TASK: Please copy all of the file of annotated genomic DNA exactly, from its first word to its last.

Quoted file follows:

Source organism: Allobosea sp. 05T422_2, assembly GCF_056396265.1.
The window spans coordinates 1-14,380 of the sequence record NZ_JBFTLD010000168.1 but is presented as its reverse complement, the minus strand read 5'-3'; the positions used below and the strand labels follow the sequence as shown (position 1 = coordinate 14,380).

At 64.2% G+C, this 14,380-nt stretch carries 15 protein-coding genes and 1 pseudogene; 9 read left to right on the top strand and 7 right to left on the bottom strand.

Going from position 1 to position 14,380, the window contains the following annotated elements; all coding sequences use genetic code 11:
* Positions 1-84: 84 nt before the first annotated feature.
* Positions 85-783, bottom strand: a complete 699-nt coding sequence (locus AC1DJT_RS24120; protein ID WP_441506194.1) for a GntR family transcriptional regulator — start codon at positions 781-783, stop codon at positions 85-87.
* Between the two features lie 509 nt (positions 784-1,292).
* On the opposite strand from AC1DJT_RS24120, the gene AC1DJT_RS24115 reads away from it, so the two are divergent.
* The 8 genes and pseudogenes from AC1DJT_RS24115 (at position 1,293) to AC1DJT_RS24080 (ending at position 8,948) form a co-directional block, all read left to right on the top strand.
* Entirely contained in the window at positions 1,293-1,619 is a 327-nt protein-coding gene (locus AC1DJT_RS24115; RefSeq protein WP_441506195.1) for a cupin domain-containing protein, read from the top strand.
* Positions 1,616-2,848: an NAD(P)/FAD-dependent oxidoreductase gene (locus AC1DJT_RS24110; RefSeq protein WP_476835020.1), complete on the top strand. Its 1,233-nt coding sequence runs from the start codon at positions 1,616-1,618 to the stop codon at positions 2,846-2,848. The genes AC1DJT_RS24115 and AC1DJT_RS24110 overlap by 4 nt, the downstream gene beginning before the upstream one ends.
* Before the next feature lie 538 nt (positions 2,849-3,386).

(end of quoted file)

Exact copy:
Source organism: Allobosea sp. 05T422_2, assembly GCF_056396265.1.
The window spans coordinates 1-14,380 of the sequence record NZ_JBFTLD010000168.1 but is presented as its reverse complement, the minus strand read 5'-3'; the positions used below and the strand labels follow the sequence as shown (position 1 = coordinate 14,380).

At 64.2% G+C, this 14,380-nt stretch carries 15 protein-coding genes and 1 pseudogene; 9 read left to right on the top strand and 7 right to left on the bottom strand.

Going from position 1 to position 14,380, the window contains the following annotated elements; all coding sequences use genetic code 11:
* Positions 1-84: 84 nt before the first annotated feature.
* Positions 85-783, bottom strand: a complete 699-nt coding sequence (locus AC1DJT_RS24120; protein ID WP_441506194.1) for a GntR family transcriptional regulator — start codon at positions 781-783, stop codon at positions 85-87.
* Between the two features lie 509 nt (positions 784-1,292).
* On the opposite strand from AC1DJT_RS24120, the gene AC1DJT_RS24115 reads away from it, so the two are divergent.
* The 8 genes and pseudogenes from AC1DJT_RS24115 (at position 1,293) to AC1DJT_RS24080 (ending at position 8,948) form a co-directional block, all read left to right on the top strand.
* Entirely contained in the window at positions 1,293-1,619 is a 327-nt protein-coding gene (locus AC1DJT_RS24115; RefSeq protein WP_441506195.1) for a cupin domain-containing protein, read from the top strand.
* Positions 1,616-2,848: an NAD(P)/FAD-dependent oxidoreductase gene (locus AC1DJT_RS24110; RefSeq protein WP_476835020.1), complete on the top strand. Its 1,233-nt coding sequence runs from the start codon at positions 1,616-1,618 to the stop codon at positions 2,846-2,848. The genes AC1DJT_RS24115 and AC1DJT_RS24110 overlap by 4 nt, the downstream gene beginning before the upstream one ends.
* Before the next feature lie 538 nt (positions 2,849-3,386).